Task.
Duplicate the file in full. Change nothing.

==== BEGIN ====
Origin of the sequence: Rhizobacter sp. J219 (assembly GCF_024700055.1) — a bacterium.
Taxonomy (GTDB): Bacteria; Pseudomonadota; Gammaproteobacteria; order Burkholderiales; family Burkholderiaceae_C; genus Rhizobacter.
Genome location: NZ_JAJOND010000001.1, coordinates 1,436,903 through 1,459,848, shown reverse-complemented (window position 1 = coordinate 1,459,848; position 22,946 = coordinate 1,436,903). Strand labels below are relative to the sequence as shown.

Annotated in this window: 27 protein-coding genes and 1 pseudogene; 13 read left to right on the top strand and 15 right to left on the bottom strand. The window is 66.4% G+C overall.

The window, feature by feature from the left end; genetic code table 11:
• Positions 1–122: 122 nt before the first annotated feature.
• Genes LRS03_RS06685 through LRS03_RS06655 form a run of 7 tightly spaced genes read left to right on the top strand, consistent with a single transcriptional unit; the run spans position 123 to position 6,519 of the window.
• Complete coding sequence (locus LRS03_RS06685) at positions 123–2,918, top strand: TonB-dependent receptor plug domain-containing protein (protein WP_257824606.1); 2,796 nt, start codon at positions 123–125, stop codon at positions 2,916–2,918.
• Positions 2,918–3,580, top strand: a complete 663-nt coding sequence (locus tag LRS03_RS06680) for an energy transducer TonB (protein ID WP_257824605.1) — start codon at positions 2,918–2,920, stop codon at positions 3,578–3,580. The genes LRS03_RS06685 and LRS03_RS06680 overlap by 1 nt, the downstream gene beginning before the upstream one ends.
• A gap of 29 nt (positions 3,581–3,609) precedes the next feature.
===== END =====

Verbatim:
Origin of the sequence: Rhizobacter sp. J219 (assembly GCF_024700055.1) — a bacterium.
Taxonomy (GTDB): Bacteria; Pseudomonadota; Gammaproteobacteria; order Burkholderiales; family Burkholderiaceae_C; genus Rhizobacter.
Genome location: NZ_JAJOND010000001.1, coordinates 1,436,903 through 1,459,848, shown reverse-complemented (window position 1 = coordinate 1,459,848; position 22,946 = coordinate 1,436,903). Strand labels below are relative to the sequence as shown.

Annotated in this window: 27 protein-coding genes and 1 pseudogene; 13 read left to right on the top strand and 15 right to left on the bottom strand. The window is 66.4% G+C overall.

The window, feature by feature from the left end; genetic code table 11:
• Positions 1–122: 122 nt before the first annotated feature.
• Genes LRS03_RS06685 through LRS03_RS06655 form a run of 7 tightly spaced genes read left to right on the top strand, consistent with a single transcriptional unit; the run spans position 123 to position 6,519 of the window.
• Complete coding sequence (locus LRS03_RS06685) at positions 123–2,918, top strand: TonB-dependent receptor plug domain-containing protein (protein WP_257824606.1); 2,796 nt, start codon at positions 123–125, stop codon at positions 2,916–2,918.
• Positions 2,918–3,580, top strand: a complete 663-nt coding sequence (locus tag LRS03_RS06680) for an energy transducer TonB (protein ID WP_257824605.1) — start codon at positions 2,918–2,920, stop codon at positions 3,578–3,580. The genes LRS03_RS06685 and LRS03_RS06680 overlap by 1 nt, the downstream gene beginning before the upstream one ends.
• A gap of 29 nt (positions 3,581–3,609) precedes the next feature.